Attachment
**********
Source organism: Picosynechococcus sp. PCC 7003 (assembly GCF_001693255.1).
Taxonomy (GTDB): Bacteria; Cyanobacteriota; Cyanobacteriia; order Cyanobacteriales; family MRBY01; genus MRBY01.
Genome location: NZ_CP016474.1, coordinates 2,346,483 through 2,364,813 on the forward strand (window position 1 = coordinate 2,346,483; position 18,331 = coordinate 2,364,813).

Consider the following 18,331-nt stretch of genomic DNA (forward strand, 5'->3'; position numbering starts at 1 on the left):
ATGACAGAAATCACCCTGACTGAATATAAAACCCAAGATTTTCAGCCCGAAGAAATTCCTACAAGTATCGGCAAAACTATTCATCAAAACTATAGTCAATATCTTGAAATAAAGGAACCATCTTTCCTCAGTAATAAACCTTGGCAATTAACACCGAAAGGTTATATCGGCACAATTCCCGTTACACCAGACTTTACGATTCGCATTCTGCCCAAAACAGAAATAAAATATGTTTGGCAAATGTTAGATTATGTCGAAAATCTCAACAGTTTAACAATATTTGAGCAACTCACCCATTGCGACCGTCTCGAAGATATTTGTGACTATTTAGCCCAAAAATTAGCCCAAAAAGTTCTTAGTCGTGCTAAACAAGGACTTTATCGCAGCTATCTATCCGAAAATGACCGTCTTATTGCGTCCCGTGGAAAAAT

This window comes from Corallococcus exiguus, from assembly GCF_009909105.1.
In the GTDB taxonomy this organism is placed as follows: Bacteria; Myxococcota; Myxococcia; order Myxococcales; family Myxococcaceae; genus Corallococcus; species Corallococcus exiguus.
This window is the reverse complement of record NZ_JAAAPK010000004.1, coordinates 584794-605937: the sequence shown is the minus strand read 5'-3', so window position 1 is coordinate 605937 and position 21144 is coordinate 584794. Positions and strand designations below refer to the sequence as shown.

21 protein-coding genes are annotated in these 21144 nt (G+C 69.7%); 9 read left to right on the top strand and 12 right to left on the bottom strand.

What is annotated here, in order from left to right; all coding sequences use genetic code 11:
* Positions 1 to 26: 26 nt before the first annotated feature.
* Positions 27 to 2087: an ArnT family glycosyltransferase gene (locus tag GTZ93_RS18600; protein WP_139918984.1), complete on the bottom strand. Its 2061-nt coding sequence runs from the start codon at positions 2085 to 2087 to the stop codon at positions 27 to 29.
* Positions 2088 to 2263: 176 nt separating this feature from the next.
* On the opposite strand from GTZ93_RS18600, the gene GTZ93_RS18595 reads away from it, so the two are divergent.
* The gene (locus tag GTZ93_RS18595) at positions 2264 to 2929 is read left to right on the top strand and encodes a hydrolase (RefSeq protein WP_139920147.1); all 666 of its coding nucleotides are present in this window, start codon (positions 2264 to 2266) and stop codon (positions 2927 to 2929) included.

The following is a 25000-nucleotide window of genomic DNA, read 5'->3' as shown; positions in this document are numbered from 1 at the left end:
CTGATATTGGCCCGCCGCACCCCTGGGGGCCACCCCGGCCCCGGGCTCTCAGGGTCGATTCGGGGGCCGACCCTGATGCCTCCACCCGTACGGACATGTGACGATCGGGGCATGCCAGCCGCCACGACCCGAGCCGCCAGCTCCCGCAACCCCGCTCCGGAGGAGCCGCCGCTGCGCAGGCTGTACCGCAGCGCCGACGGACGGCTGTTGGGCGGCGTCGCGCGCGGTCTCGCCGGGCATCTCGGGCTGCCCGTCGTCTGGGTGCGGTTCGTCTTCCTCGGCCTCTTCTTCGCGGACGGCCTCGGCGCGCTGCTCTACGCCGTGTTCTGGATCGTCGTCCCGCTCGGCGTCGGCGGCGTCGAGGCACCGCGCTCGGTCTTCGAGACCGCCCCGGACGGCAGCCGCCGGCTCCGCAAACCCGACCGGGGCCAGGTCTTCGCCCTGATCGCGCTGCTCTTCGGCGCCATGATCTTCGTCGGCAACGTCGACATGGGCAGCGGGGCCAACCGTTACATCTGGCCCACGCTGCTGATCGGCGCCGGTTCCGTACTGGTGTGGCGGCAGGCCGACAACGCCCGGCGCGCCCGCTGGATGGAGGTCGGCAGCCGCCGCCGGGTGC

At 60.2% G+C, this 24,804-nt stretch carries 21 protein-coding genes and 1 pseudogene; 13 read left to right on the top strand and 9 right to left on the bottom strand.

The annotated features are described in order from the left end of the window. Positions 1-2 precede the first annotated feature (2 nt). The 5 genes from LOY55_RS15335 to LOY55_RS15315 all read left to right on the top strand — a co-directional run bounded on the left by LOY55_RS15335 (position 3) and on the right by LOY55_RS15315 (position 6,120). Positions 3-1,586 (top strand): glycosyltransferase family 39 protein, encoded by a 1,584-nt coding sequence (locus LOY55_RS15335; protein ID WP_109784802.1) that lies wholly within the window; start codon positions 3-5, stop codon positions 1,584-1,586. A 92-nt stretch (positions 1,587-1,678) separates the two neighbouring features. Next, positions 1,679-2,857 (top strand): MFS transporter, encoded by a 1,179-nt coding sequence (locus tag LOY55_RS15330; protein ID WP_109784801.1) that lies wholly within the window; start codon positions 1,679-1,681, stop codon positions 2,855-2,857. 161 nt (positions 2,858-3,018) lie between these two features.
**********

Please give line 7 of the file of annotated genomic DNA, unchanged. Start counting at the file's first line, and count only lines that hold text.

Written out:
In the GTDB taxonomy this organism is placed as follows: Bacteria; Myxococcota; Myxococcia; order Myxococcales; family Myxococcaceae; genus Corallococcus; species Corallococcus exiguus.